Posted on Thursday, April 22nd, 2010
Peak oil has come a long way in the last few years: from bug-eyed millennial cult to mainstream consensus, embracing academia, much of the oil industry, and now the US military. There’s a growing consensus global oil production will peak this side of 2020, with many forecasts clustered around the middle the decade and some well within the next parliament. Strange then that even now the mainstream parties’ manifestos contain not a single word on the subject.
I put this point to Secretary of State Ed Miliband, Greg Clark, his Conservative Shadow, and Simon Hughes for the Liberal Democrats, at an energy hustings hosted by the Guardian last night. You can listen to their answers here (the other questioner is Ian Katz, deputy editor of the Guardian, who chaired the event).
NB Some listeners have reported problems with lastoilshock.com podcasts using Quicktime, but they seem to play perfectly well on RealPlayer and Windows Media Player.
Ed Miliband sounded uncannily like Blair justifying Iraq with his “Look, I respect people who have arguments about peak oil…”, and then going on to dismiss it out of hand. His argument is that peak is irrelevant because the same policies are required for climate change, and New Labour is already on the case – citing government targets of 100,000 electric vehicle charging points by 2015 and 40% low carbon electricity by 2020. I support both those policies, but all this would all be rather more convincing if Labour weren’t so much better at setting targets than hitting them.
Worse, Mr Miliband has it entirely upside down. He claims “climate change has bypassed peak oil”, but it’s more like peak oil is overtaking climate change. For those of us in the privileged West, it is now clear the worst impacts of peak oil will arrive far sooner than the worst impacts of global warming, demanding yet greater urgency in terms of electrification of transport, building renewable generating capacity and so on. Energy policy-making has improved since Mr Miliband took over – not hard – but delivery is still glacial – though I’m not sure how long that metaphor will survive now they’re all melting so fast.
He also fails to acknowledge the devastating impact further of oil price spikes (Deutsche Bank forecasts $175 per barrel by 2016), which will be brief but brutal. As we discovered with $147 during 2008 – a minor tremor ahead of the main eruption – the resulting recessions destroy both the wealth and political will necessary to deal with climate change. So now we have three reasons to kick oil before it kicks us: it’s running out; carbon emissions; and the oil price volatility that will undermine our ability to act on both of the above.
Confidence in Mr Miliband’s judgement would also be higher if he didn’t keep saying things like “the dates are inevitably uncertain, new discoveries are made, and the dates change”. As the UKERC report last October made clear (Peak oil report exposes UK position), this is a complete misreading. Most discoveries are already anticipated in the ‘yet-to-find’ element of peak forecasts, and those which add genuinely unexpected new resources have little effect. UKERC found that adding 1 billion barrels to global oil resource would delay peak oil by just 4.7 days. To delay peak by a year would mean finding 7 times the amount of oil discovered in 2007.
Simon Hughes was the only one to venture a date – the second half of this decade – but was similarly confused about some of the basics. He complained that peak oil provides a strong argument for exploiting unconventional oil such as the Canadian tar sands, which his party opposes: “We think it’s entirely wrong that banks that are partly owned by us now should be investing in those sorts of things”.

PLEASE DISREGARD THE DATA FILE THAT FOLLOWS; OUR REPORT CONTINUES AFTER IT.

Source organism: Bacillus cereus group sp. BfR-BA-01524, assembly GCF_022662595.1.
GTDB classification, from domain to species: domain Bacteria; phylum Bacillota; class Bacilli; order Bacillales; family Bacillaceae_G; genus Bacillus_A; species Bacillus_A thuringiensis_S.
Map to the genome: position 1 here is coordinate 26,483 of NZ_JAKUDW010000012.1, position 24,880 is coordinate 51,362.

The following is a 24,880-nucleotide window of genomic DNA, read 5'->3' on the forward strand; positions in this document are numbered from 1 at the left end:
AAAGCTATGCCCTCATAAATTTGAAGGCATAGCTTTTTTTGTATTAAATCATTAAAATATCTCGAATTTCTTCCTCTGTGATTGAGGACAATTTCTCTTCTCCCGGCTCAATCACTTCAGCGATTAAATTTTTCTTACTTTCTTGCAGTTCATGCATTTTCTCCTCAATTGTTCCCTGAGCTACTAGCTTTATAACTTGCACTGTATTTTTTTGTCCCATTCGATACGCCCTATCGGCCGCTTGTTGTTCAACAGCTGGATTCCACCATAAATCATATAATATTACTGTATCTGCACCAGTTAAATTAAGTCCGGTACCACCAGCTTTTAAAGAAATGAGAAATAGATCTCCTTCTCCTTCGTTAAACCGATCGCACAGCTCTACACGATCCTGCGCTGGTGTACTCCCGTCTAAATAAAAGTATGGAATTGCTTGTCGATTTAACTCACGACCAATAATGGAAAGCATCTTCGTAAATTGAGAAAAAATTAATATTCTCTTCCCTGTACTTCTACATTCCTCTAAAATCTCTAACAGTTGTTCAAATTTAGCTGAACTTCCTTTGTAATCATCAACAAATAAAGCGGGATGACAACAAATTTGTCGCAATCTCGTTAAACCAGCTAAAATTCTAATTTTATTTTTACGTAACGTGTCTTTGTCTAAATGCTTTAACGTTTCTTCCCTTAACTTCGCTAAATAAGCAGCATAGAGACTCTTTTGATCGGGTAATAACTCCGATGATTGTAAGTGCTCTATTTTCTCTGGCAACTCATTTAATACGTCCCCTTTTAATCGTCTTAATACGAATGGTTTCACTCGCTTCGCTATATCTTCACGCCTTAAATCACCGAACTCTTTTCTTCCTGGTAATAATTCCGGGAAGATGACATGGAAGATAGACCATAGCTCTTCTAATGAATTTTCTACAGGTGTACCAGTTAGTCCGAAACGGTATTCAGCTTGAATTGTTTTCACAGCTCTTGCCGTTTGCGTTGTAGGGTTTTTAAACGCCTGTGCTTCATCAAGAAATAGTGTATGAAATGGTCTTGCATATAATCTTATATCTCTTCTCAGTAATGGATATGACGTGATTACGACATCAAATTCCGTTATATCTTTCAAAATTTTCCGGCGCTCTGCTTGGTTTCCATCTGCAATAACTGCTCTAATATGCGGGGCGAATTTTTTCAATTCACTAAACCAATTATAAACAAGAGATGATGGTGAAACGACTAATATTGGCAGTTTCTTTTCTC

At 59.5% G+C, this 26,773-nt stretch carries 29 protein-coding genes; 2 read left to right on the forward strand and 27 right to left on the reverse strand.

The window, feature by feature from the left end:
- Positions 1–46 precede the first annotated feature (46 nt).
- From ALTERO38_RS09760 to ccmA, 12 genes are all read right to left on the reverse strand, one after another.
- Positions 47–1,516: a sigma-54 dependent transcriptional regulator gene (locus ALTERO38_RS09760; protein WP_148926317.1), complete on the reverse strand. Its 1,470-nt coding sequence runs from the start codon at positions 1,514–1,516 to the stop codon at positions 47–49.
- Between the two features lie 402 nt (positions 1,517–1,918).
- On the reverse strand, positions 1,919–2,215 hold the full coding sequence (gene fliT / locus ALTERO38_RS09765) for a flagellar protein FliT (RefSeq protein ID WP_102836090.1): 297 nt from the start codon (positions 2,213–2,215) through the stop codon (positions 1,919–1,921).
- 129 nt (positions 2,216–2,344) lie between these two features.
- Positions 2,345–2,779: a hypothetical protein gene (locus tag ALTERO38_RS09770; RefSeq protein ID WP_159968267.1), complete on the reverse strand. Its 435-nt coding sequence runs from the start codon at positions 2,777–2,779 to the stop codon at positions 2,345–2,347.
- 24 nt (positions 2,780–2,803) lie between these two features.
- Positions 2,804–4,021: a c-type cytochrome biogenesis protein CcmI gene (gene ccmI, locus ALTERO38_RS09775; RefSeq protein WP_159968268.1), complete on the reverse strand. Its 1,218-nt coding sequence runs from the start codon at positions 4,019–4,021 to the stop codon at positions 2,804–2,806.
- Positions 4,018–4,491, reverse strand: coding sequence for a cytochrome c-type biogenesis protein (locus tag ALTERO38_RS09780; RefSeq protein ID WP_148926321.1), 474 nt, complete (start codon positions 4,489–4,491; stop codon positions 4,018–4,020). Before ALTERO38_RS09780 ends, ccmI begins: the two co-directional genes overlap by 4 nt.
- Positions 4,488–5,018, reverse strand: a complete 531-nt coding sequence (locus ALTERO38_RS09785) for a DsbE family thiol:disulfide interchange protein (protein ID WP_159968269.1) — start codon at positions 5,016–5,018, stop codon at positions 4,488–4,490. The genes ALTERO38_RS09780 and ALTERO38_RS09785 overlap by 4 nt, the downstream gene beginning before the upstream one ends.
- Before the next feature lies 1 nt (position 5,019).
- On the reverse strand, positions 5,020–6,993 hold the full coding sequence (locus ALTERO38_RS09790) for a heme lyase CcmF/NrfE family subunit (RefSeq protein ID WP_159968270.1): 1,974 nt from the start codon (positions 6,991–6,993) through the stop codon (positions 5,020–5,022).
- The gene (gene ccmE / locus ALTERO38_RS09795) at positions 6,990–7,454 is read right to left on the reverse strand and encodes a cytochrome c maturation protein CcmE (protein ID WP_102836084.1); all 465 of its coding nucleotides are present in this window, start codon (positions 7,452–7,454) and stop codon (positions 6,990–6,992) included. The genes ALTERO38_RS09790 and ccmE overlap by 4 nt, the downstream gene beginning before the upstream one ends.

I sympathize with the sentiment, but this view overstates both the speed at which tar sands production is likely to expand (Can non-conventional oil fill the gap?), and the threat it poses to the climate, which is misunderstood and fetishized by many environmentalists. The most optimistic forecast of tar sands production is about 6 million barrels per day by 2030, by which time we will have lost ten times that much conventional capacity. Of course, you can never say never, but if tar sands output was capable of growing dangerously quickly, why did that signally fail to happen between 2005 and 2008, when global production was on plateau, demand booming, the crude price surging to an all time high? Don’t get me wrong: we have to close down the tar sands as soon as possible, but for rather different reasons than given by the Lib Dems (Who’s afraid of the tar sands?).
Like their opponents, the Conservatives fail to mention peak oil in their manifesto, but as Greg Clark pointed out, they did acknowledge it in a recent green paper, Rebuilding Security, which nods to the recent reports from UKERC and ITPOES and contains some interesting peak-related policy recommendations: high speed rail, electrification of ground transport to reduce oil dependency, and changing the rules so that local electricity grid operators can install electric vehicle charging points ahead of need, to break the chicken-and-egg problem.
The big surprise of the evening came from George Monbiot, who berated all three parties for claiming to want to cut fossil fuel consumption, while simultaneously promising to maximize oil and gas production from the UK continental shelf, which he said was entirely contradictory. I’m sure it is, but I’m not sure it matters much in the scheme of things. A glance at the graph suggests UK North Sea production is not really the problem in terms of climate: oil production, and therefore emissions, have roughly halved since peaking in 1999 – impervious to government policy and even the odd late, large discovery, such as Buzzard – an average decline of about 5% per year. If only the government could cut all emissions so quickly.
You can listen to the whole event at the Guardian.